2. A composition as claimed in claim 1 having a pH from 4 to 8.

3. (canceled)

4. (canceled)

5. A composition as claimed in claim 1, wherein the ionic silver is included in the composition at a level of from 0.01% to 10% by weight.

6. A composition as claimed in claim 1, wherein the composition is in aqueous solution, and the ionic silver is present at a level of from 0.00001% to 1.0% by weight of the composition.

7. (canceled)

8. A composition as claimed claim 1, wherein the cationic surfactant is selected from the group of the salts where the cation is benzethonium, benzalkonium, dimethyldiakylonium, alkylpyridinium and alkyltrimethylammonium.

9. A composition as claimed in claim 1, wherein the quaternary cationic surfactant is present at a level of from 0.05% to 4% by weight.

10. A composition as claimed in claim 1, wherein the EDTA is present as the di-, tri- or tetra-basic salt of EDTA.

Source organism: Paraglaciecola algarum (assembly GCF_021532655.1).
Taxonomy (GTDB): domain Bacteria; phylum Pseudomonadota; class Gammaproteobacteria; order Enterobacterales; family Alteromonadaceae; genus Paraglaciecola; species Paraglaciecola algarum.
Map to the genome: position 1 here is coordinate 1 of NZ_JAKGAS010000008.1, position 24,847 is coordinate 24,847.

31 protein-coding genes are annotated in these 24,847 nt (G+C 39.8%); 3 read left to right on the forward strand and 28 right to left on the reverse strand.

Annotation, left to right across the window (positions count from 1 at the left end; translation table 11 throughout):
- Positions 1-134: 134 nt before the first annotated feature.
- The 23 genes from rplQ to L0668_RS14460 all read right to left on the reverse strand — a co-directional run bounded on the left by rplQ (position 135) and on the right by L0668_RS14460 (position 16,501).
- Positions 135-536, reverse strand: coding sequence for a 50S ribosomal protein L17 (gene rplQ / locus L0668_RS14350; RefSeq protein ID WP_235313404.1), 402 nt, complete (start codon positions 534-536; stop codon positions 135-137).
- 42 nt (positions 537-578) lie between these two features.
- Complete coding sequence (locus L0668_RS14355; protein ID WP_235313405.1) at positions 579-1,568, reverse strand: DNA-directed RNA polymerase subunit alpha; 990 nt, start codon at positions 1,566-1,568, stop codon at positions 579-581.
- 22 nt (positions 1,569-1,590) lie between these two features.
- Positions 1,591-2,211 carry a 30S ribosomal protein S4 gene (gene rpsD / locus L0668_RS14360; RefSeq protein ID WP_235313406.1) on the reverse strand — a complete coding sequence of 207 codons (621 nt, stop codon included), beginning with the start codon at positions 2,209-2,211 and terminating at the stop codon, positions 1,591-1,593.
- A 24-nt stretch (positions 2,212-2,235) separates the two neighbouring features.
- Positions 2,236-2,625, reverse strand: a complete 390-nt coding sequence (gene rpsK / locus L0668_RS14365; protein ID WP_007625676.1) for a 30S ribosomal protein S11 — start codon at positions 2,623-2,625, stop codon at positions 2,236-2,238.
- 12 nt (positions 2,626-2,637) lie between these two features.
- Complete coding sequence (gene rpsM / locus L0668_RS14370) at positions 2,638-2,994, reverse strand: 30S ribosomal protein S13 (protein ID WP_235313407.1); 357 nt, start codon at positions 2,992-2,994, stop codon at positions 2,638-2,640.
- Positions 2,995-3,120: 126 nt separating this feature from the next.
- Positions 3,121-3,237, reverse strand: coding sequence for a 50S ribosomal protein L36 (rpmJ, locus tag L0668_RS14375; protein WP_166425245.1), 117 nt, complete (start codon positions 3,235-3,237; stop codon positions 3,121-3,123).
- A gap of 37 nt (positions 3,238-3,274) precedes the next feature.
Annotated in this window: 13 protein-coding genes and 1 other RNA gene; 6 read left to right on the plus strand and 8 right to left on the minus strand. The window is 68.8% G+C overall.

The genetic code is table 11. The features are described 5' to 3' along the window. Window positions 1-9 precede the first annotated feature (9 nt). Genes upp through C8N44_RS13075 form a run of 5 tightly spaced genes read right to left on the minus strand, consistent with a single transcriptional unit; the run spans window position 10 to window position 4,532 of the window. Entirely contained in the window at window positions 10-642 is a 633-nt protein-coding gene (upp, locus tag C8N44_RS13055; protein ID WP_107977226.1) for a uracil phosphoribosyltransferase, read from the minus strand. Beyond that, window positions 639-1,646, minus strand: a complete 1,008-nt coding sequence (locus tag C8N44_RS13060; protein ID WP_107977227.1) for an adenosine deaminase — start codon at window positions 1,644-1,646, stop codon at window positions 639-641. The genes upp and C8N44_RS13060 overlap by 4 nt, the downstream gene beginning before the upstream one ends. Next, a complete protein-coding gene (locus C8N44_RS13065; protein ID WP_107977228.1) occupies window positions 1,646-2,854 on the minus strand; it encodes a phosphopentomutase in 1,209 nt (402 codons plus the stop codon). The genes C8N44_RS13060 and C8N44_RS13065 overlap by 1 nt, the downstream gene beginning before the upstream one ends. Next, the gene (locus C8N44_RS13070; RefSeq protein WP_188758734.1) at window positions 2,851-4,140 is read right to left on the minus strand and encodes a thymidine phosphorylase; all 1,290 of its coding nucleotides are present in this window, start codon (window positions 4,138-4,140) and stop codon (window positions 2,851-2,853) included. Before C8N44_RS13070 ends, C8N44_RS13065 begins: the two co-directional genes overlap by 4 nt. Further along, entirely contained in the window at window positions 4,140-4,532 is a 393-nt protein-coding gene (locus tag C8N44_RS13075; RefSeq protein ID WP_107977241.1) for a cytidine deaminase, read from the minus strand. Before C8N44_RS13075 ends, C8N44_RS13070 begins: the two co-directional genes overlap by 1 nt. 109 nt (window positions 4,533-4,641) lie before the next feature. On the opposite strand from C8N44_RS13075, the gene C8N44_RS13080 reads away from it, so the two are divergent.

11. A composition as claimed in claim 1, wherein the EDTA is present in the composition at a level of 0.1% to 4% by weight of the composition.

12. A process for making an antimicrobial wound dressing comprising: (i) obtaining an absorbent wound dressing, and (ii) treating the dressing with a composition as claimed in claim 1.

13. (canceled)

14. A composition as claimed in claim 1, wherein the quaternary cationic surfactant is selected from benzethonium chloride and benzalkonium chloride.

15. A composition as claimed in claim 1 having a pH from 4.5 to 5.5.

16. A composition as claimed in claim 1, wherein the quaternary cationic surfactant is present at a level of from 0.5% to 2% by weight.

17. A composition as claimed in claim 1, wherein the EDTA is present in the composition at a level of 0.2% to 1% by weight.
Description